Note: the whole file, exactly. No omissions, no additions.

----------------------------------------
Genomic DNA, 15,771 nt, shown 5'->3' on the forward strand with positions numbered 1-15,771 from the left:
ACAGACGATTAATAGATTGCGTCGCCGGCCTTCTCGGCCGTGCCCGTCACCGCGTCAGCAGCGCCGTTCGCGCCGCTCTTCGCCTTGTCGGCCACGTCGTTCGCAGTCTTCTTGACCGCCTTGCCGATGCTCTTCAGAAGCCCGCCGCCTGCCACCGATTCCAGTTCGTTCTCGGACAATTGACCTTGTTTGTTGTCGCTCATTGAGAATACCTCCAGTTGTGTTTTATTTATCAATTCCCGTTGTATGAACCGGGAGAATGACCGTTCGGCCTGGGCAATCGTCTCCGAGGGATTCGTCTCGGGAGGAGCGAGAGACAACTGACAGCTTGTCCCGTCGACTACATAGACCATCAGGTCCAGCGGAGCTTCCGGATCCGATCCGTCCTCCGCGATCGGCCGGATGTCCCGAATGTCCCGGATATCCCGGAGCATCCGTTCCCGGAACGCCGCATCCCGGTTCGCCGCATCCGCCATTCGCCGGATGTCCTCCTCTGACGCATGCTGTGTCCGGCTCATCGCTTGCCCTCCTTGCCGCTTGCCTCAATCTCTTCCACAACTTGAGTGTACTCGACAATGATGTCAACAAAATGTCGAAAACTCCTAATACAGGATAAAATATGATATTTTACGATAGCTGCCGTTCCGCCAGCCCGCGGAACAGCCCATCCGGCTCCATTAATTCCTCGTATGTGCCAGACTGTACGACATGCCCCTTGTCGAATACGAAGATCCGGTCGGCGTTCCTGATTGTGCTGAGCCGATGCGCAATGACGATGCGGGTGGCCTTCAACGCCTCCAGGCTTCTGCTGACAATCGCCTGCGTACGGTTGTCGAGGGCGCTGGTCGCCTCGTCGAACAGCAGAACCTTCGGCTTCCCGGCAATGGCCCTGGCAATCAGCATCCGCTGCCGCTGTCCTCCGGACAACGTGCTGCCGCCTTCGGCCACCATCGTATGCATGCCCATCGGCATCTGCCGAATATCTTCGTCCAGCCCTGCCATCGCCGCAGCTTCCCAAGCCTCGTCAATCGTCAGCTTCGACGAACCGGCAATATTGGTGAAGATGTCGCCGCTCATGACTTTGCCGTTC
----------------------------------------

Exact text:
Genomic DNA, 15,771 nt, shown 5'->3' on the forward strand with positions numbered 1-15,771 from the left:
ACAGACGATTAATAGATTGCGTCGCCGGCCTTCTCGGCCGTGCCCGTCACCGCGTCAGCAGCGCCGTTCGCGCCGCTCTTCGCCTTGTCGGCCACGTCGTTCGCAGTCTTCTTGACCGCCTTGCCGATGCTCTTCAGAAGCCCGCCGCCTGCCACCGATTCCAGTTCGTTCTCGGACAATTGACCTTGTTTGTTGTCGCTCATTGAGAATACCTCCAGTTGTGTTTTATTTATCAATTCCCGTTGTATGAACCGGGAGAATGACCGTTCGGCCTGGGCAATCGTCTCCGAGGGATTCGTCTCGGGAGGAGCGAGAGACAACTGACAGCTTGTCCCGTCGACTACATAGACCATCAGGTCCAGCGGAGCTTCCGGATCCGATCCGTCCTCCGCGATCGGCCGGATGTCCCGAATGTCCCGGATATCCCGGAGCATCCGTTCCCGGAACGCCGCATCCCGGTTCGCCGCATCCGCCATTCGCCGGATGTCCTCCTCTGACGCATGCTGTGTCCGGCTCATCGCTTGCCCTCCTTGCCGCTTGCCTCAATCTCTTCCACAACTTGAGTGTACTCGACAATGATGTCAACAAAATGTCGAAAACTCCTAATACAGGATAAAATATGATATTTTACGATAGCTGCCGTTCCGCCAGCCCGCGGAACAGCCCATCCGGCTCCATTAATTCCTCGTATGTGCCAGACTGTACGACATGCCCCTTGTCGAATACGAAGATCCGGTCGGCGTTCCTGATTGTGCTGAGCCGATGCGCAATGACGATGCGGGTGGCCTTCAACGCCTCCAGGCTTCTGCTGACAATCGCCTGCGTACGGTTGTCGAGGGCGCTGGTCGCCTCGTCGAACAGCAGAACCTTCGGCTTCCCGGCAATGGCCCTGGCAATCAGCATCCGCTGCCGCTGTCCTCCGGACAACGTGCTGCCGCCTTCGGCCACCATCGTATGCATGCCCATCGGCATCTGCCGAATATCTTCGTCCAGCCCTGCCATCGCCGCAGCTTCCCAAGCCTCGTCAATCGTCAGCTTCGACGAACCGGCAATATTGGTGAAGATGTCGCCGCTCATGACTTTGCCGTTC